Hypotheses and Falsifiability according to Karl Popper
- It’s easy to find confirmations of nearly any theory – if all we look for are confirmations.
- Confirmations of a theory should count only if they are the result of risky predictions, and if they appear despite genuine efforts to refute the theory.
- No number of confirmations of a theory is sufficiently large to prove it, but only a single refutation is sufficient to disprove it.
- Every good scientific theory is a prohibition, i.e., it forbids certain things from happening. The more it forbids, the better it is.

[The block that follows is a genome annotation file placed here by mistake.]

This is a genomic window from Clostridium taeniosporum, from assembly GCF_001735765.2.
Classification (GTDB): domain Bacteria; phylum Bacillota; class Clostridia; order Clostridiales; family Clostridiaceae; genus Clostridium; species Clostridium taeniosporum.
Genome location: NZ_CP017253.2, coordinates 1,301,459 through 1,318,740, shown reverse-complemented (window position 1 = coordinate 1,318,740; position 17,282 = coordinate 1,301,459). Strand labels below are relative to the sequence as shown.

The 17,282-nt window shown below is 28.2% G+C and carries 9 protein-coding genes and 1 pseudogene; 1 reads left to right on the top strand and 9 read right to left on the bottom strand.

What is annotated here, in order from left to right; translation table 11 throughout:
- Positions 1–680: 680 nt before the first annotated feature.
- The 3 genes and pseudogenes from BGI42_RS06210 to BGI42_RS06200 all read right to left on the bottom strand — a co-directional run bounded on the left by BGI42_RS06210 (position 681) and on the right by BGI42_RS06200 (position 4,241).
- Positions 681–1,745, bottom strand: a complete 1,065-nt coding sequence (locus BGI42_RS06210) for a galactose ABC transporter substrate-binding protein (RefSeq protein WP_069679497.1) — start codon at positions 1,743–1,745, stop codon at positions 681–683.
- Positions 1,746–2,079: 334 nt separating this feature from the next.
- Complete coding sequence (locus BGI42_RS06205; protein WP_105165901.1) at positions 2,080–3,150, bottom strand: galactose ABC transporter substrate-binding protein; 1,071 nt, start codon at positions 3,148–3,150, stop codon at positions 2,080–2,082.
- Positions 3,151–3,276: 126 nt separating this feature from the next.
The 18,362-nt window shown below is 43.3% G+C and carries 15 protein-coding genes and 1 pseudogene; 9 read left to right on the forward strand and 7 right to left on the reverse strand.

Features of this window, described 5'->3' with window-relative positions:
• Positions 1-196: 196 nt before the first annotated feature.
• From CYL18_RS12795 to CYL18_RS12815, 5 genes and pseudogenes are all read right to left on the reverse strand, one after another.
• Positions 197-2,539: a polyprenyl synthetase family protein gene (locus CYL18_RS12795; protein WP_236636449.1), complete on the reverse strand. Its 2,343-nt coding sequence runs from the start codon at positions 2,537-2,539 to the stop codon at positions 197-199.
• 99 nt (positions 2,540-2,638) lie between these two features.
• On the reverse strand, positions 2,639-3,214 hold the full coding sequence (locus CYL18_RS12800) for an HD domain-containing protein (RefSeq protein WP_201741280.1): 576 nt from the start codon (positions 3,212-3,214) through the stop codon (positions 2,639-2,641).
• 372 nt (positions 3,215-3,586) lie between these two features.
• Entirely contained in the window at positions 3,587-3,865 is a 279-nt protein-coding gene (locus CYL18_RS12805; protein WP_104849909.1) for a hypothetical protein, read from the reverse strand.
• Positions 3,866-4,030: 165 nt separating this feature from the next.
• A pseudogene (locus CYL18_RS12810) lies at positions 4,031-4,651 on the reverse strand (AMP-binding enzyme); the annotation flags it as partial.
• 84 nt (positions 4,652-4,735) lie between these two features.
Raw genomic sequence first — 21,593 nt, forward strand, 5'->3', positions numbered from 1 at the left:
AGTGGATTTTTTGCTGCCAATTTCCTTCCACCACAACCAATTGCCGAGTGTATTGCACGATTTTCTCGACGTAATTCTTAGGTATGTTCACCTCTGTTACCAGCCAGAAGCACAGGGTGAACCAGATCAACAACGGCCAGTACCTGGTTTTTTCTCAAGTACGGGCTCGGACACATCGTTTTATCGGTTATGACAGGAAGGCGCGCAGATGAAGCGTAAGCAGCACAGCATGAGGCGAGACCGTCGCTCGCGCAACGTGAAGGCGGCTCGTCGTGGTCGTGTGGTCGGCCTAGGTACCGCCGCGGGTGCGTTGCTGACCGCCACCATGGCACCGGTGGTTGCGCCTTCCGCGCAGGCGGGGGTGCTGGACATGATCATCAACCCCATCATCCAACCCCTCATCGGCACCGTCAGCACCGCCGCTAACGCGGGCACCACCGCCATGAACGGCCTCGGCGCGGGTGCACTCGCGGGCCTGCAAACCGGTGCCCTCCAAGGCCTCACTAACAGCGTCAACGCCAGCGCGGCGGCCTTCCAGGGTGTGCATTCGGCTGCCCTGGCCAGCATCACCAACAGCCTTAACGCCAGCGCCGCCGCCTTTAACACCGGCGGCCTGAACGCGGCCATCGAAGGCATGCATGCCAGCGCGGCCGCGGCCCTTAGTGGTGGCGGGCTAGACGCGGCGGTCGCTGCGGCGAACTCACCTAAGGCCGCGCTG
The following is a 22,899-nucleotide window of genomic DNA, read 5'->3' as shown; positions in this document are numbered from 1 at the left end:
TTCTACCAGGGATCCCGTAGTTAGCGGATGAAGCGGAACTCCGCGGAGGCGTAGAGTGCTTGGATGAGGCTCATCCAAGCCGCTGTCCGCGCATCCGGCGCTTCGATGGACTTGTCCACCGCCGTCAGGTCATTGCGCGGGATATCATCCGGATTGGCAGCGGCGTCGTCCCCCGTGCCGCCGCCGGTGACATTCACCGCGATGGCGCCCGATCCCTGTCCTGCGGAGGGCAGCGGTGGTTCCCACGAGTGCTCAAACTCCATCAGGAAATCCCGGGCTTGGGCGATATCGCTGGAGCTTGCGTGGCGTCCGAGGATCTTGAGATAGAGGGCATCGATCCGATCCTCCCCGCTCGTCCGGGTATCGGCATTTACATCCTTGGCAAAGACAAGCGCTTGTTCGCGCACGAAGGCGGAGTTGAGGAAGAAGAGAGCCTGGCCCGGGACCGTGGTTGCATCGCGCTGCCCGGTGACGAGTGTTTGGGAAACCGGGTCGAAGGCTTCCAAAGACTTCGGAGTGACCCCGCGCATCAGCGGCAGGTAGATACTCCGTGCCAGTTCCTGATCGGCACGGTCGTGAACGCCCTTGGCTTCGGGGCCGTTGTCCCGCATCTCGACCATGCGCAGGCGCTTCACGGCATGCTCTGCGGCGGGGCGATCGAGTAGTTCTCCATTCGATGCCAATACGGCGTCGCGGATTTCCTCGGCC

- A theory that is not refutable by any conceivable experiment is non-scientific. Irrefutability is not a virtue; it is a vice.
- The strict criterion for a theory being scientific is falsifiability (not that it is false, but that it can be proven to be false.
- If two competing hypotheses cannot be distinguished by any conceivable experiment, then they are scientifically equivalent.
- We can come no closer to the truth than our own imaginations will allow.